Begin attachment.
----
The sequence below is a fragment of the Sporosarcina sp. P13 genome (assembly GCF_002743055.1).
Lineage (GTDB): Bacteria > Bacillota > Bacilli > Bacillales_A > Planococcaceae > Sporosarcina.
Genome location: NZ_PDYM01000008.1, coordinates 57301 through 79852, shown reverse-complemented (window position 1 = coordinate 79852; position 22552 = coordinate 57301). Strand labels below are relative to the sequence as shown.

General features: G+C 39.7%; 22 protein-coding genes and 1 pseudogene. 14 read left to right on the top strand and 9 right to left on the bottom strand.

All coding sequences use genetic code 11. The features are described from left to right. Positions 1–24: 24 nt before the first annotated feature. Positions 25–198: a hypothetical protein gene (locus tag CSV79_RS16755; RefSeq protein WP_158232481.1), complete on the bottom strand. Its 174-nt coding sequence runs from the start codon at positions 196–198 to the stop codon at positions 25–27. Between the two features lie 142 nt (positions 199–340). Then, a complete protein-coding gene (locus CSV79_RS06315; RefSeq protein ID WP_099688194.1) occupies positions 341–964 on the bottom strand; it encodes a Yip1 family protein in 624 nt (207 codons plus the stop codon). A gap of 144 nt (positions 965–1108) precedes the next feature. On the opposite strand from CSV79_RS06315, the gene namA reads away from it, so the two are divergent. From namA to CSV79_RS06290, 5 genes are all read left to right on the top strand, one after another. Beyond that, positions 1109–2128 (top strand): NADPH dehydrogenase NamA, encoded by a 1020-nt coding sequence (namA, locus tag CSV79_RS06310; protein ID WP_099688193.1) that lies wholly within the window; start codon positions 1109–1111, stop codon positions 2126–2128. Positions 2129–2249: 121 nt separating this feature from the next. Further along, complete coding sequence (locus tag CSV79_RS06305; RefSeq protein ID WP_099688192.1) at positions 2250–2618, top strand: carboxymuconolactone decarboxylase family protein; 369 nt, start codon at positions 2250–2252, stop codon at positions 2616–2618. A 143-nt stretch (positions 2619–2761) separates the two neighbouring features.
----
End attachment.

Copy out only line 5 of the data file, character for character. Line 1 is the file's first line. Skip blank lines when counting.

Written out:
All coding sequences use genetic code 11. The features are described from left to right. Positions 1–24: 24 nt before the first annotated feature. Positions 25–198: a hypothetical protein gene (locus tag CSV79_RS16755; RefSeq protein WP_158232481.1), complete on the bottom strand. Its 174-nt coding sequence runs from the start codon at positions 196–198 to the stop codon at positions 25–27. Between the two features lie 142 nt (positions 199–340). Then, a complete protein-coding gene (locus CSV79_RS06315; RefSeq protein ID WP_099688194.1) occupies positions 341–964 on the bottom strand; it encodes a Yip1 family protein in 624 nt (207 codons plus the stop codon). A gap of 144 nt (positions 965–1108) precedes the next feature. On the opposite strand from CSV79_RS06315, the gene namA reads away from it, so the two are divergent. From namA to CSV79_RS06290, 5 genes are all read left to right on the top strand, one after another. Beyond that, positions 1109–2128 (top strand): NADPH dehydrogenase NamA, encoded by a 1020-nt coding sequence (namA, locus tag CSV79_RS06310; protein ID WP_099688193.1) that lies wholly within the window; start codon positions 1109–1111, stop codon positions 2126–2128. Positions 2129–2249: 121 nt separating this feature from the next. Further along, complete coding sequence (locus tag CSV79_RS06305; RefSeq protein ID WP_099688192.1) at positions 2250–2618, top strand: carboxymuconolactone decarboxylase family protein; 369 nt, start codon at positions 2250–2252, stop codon at positions 2616–2618. A 143-nt stretch (positions 2619–2761) separates the two neighbouring features.